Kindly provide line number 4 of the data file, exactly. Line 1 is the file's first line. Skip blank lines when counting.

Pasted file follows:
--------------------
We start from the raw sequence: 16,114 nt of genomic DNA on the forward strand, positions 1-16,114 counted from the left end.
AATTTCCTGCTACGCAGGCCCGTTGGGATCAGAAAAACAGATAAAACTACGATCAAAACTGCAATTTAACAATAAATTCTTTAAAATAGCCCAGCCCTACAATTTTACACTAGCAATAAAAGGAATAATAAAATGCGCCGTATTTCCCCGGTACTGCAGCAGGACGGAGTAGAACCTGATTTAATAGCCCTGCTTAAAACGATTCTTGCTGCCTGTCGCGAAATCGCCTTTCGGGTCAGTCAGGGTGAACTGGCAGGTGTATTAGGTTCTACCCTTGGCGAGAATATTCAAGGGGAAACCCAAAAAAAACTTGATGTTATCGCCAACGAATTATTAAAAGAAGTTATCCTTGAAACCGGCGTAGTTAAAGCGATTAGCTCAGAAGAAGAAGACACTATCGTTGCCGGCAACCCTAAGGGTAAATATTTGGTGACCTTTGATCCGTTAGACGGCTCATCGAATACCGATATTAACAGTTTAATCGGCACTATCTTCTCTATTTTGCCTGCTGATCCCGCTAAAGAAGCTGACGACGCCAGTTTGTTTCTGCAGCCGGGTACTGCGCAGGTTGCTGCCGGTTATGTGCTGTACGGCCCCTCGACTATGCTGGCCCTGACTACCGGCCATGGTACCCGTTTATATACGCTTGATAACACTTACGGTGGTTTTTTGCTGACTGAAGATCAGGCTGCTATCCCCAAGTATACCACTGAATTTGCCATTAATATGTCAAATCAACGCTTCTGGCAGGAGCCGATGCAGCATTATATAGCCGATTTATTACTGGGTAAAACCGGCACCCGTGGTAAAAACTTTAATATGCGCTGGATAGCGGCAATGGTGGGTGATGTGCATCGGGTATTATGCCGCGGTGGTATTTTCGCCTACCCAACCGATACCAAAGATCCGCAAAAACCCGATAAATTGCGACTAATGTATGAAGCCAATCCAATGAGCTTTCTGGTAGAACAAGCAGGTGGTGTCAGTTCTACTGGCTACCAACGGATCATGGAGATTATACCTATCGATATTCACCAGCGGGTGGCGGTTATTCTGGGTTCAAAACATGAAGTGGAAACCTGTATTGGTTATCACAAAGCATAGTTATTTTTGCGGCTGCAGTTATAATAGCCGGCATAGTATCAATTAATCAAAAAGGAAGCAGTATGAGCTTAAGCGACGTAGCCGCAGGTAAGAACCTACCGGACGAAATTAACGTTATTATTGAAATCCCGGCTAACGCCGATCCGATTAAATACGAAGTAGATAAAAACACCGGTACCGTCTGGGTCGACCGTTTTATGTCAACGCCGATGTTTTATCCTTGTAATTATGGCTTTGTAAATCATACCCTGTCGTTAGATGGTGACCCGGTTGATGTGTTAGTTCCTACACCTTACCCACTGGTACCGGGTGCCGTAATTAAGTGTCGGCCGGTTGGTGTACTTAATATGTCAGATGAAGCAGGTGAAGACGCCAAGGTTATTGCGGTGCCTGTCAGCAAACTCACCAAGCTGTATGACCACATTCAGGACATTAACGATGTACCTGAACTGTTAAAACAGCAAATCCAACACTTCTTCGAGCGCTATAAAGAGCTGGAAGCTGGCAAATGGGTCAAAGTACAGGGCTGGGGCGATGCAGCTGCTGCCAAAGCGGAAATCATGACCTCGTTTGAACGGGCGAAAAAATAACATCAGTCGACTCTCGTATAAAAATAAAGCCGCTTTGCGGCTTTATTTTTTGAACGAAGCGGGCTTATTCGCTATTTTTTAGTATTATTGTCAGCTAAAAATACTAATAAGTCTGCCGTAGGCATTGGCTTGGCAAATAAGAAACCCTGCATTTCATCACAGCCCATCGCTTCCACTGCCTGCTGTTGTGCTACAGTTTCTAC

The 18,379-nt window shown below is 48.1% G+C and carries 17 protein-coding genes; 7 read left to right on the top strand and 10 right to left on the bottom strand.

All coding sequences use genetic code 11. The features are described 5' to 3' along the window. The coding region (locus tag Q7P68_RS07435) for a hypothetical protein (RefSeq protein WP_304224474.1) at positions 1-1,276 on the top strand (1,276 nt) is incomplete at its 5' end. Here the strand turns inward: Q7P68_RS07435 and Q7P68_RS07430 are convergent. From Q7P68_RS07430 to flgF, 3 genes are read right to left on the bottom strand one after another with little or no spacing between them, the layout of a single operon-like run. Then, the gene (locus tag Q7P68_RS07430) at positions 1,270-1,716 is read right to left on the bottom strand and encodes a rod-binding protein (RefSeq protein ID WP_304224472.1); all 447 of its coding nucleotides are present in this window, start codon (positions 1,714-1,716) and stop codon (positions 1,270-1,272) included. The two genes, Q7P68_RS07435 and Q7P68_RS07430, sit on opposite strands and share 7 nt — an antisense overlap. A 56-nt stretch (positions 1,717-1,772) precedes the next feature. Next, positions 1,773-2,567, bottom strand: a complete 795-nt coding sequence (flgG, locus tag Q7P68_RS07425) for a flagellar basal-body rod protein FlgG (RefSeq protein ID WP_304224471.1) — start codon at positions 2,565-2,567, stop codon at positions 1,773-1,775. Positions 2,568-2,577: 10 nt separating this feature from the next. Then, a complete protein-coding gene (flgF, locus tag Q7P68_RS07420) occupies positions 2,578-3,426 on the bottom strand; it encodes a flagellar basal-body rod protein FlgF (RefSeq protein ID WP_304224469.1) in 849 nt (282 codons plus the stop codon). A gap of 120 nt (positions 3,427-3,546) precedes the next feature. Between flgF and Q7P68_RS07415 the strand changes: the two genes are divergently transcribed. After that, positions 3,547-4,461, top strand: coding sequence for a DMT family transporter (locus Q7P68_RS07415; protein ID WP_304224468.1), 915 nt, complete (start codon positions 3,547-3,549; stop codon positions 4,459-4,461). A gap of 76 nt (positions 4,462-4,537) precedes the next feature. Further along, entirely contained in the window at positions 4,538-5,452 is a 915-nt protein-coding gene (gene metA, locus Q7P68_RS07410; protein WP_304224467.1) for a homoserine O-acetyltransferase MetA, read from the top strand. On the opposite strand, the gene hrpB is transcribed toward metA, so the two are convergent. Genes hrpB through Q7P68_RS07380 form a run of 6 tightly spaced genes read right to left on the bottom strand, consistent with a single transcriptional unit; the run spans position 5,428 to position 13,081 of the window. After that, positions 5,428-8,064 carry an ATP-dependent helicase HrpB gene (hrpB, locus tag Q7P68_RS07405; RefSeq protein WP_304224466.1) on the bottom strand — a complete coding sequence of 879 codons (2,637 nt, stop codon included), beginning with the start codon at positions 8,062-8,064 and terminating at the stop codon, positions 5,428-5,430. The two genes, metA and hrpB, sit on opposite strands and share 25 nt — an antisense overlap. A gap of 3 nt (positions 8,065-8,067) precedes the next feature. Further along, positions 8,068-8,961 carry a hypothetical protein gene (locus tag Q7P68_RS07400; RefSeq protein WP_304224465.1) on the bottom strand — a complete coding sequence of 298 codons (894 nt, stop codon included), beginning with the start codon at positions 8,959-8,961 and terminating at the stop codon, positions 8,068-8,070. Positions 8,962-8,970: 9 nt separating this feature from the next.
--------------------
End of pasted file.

All coding sequences use genetic code 11. The features are described 5' to 3' along the window. The coding region (locus tag Q7P68_RS07435) for a hypothetical protein (RefSeq protein WP_304224474.1) at positions 1-1,276 on the top strand (1,276 nt) is incomplete at its 5' end. Here the strand turns inward: Q7P68_RS07435 and Q7P68_RS07430 are convergent. From Q7P68_RS07430 to flgF, 3 genes are read right to left on the bottom strand one after another with little or no spacing between them, the layout of a single operon-like run. Then, the gene (locus tag Q7P68_RS07430) at positions 1,270-1,716 is read right to left on the bottom strand and encodes a rod-binding protein (RefSeq protein ID WP_304224472.1); all 447 of its coding nucleotides are present in this window, start codon (positions 1,714-1,716) and stop codon (positions 1,270-1,272) included. The two genes, Q7P68_RS07435 and Q7P68_RS07430, sit on opposite strands and share 7 nt — an antisense overlap. A 56-nt stretch (positions 1,717-1,772) precedes the next feature. Next, positions 1,773-2,567, bottom strand: a complete 795-nt coding sequence (flgG, locus tag Q7P68_RS07425) for a flagellar basal-body rod protein FlgG (RefSeq protein ID WP_304224471.1) — start codon at positions 2,565-2,567, stop codon at positions 1,773-1,775. Positions 2,568-2,577: 10 nt separating this feature from the next. Then, a complete protein-coding gene (flgF, locus tag Q7P68_RS07420) occupies positions 2,578-3,426 on the bottom strand; it encodes a flagellar basal-body rod protein FlgF (RefSeq protein ID WP_304224469.1) in 849 nt (282 codons plus the stop codon). A gap of 120 nt (positions 3,427-3,546) precedes the next feature. Between flgF and Q7P68_RS07415 the strand changes: the two genes are divergently transcribed. After that, positions 3,547-4,461, top strand: coding sequence for a DMT family transporter (locus Q7P68_RS07415; protein ID WP_304224468.1), 915 nt, complete (start codon positions 3,547-3,549; stop codon positions 4,459-4,461). A gap of 76 nt (positions 4,462-4,537) precedes the next feature. Further along, entirely contained in the window at positions 4,538-5,452 is a 915-nt protein-coding gene (gene metA, locus Q7P68_RS07410; protein WP_304224467.1) for a homoserine O-acetyltransferase MetA, read from the top strand. On the opposite strand, the gene hrpB is transcribed toward metA, so the two are convergent. Genes hrpB through Q7P68_RS07380 form a run of 6 tightly spaced genes read right to left on the bottom strand, consistent with a single transcriptional unit; the run spans position 5,428 to position 13,081 of the window. After that, positions 5,428-8,064 carry an ATP-dependent helicase HrpB gene (hrpB, locus tag Q7P68_RS07405; RefSeq protein WP_304224466.1) on the bottom strand — a complete coding sequence of 879 codons (2,637 nt, stop codon included), beginning with the start codon at positions 8,062-8,064 and terminating at the stop codon, positions 5,428-5,430. The two genes, metA and hrpB, sit on opposite strands and share 25 nt — an antisense overlap. A gap of 3 nt (positions 8,065-8,067) precedes the next feature. Further along, positions 8,068-8,961 carry a hypothetical protein gene (locus tag Q7P68_RS07400; RefSeq protein WP_304224465.1) on the bottom strand — a complete coding sequence of 298 codons (894 nt, stop codon included), beginning with the start codon at positions 8,959-8,961 and terminating at the stop codon, positions 8,068-8,070. Positions 8,962-8,970: 9 nt separating this feature from the next.